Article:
Sometimes dealers will try to get a deposit solely to keep you at the dealership or to wear you down until you agree to purchase. There are only 3 times you should ever have to give a deposit on a vehicle.
The first is if the dealer doesn't have the car in stock but is willing to swap vehicles with another dealer (called a dealer trade), the second is if the dealer special orders a car for you from the factory, and the third is to hold a vehicle for a certain amount of time AFTER you've negotiated the price.
Although I don't recommend doing a dealer trade, if you do, make certain the dealer has located the exact vehicle they will be trading. Have them write down the VIN # and the exact specifications of the vehicle.
Sometimes dealers will lie just to string you along until they (hopefully) locate a vehicle for you. This usually happens with cars that are in high demand and low supply, so don't ever leave a deposit unless they can show you the exact vehicle and the date it will arrive.
If you're ordering a car directly from the factory, you will be required to leave a deposit. There's usually no shenanigans involved here - but make sure you read the fine print carefully. The deposit may not be refundable if you change your mind.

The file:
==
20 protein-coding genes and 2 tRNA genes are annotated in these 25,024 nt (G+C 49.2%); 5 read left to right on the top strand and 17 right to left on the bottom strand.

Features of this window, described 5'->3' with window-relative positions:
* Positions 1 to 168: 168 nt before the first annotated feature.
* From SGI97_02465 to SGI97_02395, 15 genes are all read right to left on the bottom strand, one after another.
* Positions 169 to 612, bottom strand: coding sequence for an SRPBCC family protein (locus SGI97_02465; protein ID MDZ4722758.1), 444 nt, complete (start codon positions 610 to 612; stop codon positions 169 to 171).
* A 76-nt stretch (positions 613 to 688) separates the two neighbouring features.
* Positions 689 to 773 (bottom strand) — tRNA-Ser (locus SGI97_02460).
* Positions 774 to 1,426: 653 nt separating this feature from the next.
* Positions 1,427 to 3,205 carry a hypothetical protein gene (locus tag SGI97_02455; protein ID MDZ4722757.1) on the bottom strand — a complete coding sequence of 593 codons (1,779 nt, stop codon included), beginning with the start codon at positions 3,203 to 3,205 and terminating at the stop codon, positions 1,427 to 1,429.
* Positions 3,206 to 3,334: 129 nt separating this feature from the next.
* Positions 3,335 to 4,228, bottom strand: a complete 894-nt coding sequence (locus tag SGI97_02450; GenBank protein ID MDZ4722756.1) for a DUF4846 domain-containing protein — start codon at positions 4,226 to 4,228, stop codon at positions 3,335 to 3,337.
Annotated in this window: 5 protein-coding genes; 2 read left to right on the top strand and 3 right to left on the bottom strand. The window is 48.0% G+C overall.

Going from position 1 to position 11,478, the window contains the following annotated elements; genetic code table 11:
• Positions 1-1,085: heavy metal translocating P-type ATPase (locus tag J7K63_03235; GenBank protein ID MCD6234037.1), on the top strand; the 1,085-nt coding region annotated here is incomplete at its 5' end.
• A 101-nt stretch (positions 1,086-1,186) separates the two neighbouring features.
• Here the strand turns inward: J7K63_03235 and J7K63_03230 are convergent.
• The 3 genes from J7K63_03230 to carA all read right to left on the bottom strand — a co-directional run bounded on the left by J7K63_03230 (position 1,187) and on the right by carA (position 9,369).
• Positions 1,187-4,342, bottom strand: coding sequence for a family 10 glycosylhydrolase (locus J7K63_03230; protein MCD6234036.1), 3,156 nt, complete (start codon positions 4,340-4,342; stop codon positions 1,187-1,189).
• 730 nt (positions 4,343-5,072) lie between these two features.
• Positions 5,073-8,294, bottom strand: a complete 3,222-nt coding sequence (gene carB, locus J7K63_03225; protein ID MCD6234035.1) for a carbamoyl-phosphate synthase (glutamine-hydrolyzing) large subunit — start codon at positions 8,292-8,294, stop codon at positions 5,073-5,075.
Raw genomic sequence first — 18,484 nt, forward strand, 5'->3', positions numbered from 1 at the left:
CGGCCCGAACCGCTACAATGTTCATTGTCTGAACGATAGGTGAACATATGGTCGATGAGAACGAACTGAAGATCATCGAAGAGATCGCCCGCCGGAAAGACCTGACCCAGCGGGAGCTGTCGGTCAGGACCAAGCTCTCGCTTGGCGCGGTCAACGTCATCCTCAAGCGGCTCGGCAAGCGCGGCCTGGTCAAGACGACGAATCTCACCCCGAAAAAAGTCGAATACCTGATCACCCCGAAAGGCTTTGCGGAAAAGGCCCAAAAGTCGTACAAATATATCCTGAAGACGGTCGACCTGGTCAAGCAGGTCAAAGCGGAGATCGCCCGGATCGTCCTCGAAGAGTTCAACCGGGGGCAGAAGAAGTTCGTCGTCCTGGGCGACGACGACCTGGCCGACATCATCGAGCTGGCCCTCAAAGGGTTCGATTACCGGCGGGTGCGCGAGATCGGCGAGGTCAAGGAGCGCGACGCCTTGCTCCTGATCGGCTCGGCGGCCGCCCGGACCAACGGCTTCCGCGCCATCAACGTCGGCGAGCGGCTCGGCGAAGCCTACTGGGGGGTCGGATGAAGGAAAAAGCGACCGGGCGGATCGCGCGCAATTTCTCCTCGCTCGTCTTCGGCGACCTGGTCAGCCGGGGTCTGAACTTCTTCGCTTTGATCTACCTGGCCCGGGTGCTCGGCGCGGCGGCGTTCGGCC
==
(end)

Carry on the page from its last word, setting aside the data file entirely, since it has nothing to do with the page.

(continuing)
Lastly, a dealer may ask for a deposit to hold a vehicle for you after a Purchase & Sale Agreement has been signed. They want to make sure you're serious about buying the car before they will agree to hold it for you. This only happens if you need time to gather payment for the vehicle or take out a loan. Usually, this is legitimate, but make sure you're leaving a fully refundable deposit and not a partial payment.
Some dealers will have you sign a form with the "deposit" listed under "partial payment". Don't sign that unless you are absolutely certain you will buy the car.
You should always leave deposits using a credit card. You can always dispute the charge through the credit card company and it just makes getting a refund less of a hassle.